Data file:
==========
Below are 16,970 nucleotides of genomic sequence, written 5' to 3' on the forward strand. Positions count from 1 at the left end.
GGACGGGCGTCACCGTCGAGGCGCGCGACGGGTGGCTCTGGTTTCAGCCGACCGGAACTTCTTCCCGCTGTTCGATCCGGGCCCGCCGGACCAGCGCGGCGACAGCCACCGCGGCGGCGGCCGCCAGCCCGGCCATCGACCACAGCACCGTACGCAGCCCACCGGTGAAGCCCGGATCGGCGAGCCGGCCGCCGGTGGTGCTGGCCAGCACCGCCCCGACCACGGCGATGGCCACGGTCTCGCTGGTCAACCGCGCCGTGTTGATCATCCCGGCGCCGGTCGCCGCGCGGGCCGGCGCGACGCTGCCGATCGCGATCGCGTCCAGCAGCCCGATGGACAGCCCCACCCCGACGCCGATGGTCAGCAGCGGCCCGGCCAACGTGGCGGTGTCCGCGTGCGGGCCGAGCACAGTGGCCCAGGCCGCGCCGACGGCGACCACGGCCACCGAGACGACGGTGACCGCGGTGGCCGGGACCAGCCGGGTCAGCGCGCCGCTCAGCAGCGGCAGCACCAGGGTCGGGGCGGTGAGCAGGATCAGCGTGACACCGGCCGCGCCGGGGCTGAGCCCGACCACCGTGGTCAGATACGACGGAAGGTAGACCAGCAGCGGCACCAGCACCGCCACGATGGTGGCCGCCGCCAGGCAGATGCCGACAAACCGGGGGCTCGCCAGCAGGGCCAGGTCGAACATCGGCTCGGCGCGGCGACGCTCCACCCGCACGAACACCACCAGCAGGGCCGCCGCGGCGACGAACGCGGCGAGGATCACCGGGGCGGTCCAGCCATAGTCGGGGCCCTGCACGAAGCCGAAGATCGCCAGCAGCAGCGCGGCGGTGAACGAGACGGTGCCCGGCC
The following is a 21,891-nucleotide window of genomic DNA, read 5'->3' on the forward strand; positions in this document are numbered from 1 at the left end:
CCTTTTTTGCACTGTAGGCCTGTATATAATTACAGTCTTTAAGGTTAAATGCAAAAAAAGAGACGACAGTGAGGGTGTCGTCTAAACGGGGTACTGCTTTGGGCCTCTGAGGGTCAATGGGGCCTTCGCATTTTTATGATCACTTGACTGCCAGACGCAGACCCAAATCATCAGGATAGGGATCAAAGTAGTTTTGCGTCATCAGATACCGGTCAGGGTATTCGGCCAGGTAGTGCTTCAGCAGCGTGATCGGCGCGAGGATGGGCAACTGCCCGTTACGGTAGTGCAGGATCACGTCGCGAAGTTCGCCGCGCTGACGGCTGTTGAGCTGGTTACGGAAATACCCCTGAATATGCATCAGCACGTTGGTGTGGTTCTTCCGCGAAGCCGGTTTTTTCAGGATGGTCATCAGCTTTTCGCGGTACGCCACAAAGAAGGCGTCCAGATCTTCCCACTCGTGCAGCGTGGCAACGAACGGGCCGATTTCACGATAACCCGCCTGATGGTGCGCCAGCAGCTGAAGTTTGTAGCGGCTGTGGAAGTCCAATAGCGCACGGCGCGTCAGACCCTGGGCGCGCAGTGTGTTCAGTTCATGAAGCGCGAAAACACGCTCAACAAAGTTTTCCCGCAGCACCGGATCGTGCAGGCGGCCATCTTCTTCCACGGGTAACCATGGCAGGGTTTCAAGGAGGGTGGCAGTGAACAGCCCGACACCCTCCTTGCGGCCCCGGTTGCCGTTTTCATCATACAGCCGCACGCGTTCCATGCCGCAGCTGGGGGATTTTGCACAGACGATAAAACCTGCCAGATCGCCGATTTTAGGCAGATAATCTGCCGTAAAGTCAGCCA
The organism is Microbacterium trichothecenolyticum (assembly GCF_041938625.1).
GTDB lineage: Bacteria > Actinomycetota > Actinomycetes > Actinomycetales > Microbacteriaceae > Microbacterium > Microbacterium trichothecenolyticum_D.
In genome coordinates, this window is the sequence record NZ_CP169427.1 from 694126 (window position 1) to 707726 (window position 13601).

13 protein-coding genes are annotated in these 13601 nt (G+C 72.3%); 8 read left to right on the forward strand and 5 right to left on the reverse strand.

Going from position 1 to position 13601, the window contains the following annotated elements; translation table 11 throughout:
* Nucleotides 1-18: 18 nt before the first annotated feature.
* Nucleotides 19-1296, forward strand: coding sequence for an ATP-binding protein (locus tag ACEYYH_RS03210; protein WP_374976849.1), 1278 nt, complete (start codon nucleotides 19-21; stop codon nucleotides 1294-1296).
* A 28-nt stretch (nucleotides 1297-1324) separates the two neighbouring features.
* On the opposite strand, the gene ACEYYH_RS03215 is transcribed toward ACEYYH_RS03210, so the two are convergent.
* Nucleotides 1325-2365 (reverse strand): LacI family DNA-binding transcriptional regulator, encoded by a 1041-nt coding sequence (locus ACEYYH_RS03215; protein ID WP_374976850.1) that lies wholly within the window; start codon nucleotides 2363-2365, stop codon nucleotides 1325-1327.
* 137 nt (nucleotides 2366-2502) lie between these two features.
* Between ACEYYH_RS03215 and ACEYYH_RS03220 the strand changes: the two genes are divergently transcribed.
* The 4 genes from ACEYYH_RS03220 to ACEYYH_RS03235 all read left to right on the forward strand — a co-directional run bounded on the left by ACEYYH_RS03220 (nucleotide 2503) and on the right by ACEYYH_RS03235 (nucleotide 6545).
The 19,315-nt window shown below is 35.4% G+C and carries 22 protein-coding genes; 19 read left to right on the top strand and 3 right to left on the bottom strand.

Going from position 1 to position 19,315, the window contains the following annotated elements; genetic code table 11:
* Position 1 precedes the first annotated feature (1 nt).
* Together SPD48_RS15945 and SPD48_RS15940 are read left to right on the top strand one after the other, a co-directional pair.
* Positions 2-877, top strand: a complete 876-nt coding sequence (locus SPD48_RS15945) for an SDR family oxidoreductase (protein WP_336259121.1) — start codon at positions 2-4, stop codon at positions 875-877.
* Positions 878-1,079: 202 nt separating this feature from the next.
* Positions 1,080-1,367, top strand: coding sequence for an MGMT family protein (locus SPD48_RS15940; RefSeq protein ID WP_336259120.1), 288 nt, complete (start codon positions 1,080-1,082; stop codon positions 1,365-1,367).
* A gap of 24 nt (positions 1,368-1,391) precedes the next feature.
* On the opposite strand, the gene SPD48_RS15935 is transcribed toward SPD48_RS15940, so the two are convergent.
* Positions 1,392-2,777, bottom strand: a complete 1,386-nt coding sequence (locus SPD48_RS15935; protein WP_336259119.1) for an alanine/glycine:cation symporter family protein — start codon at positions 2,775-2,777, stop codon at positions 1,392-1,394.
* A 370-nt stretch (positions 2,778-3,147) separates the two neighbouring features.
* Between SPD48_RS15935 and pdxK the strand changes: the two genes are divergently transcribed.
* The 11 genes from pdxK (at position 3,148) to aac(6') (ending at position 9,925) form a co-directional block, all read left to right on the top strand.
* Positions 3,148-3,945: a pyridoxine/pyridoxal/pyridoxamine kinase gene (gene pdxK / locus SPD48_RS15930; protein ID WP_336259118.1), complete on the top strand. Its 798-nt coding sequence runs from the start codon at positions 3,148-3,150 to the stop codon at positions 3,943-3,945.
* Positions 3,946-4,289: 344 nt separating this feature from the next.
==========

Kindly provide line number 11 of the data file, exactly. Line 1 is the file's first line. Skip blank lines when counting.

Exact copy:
* Nucleotides 19-1296, forward strand: coding sequence for an ATP-binding protein (locus tag ACEYYH_RS03210; protein WP_374976849.1), 1278 nt, complete (start codon nucleotides 19-21; stop codon nucleotides 1294-1296).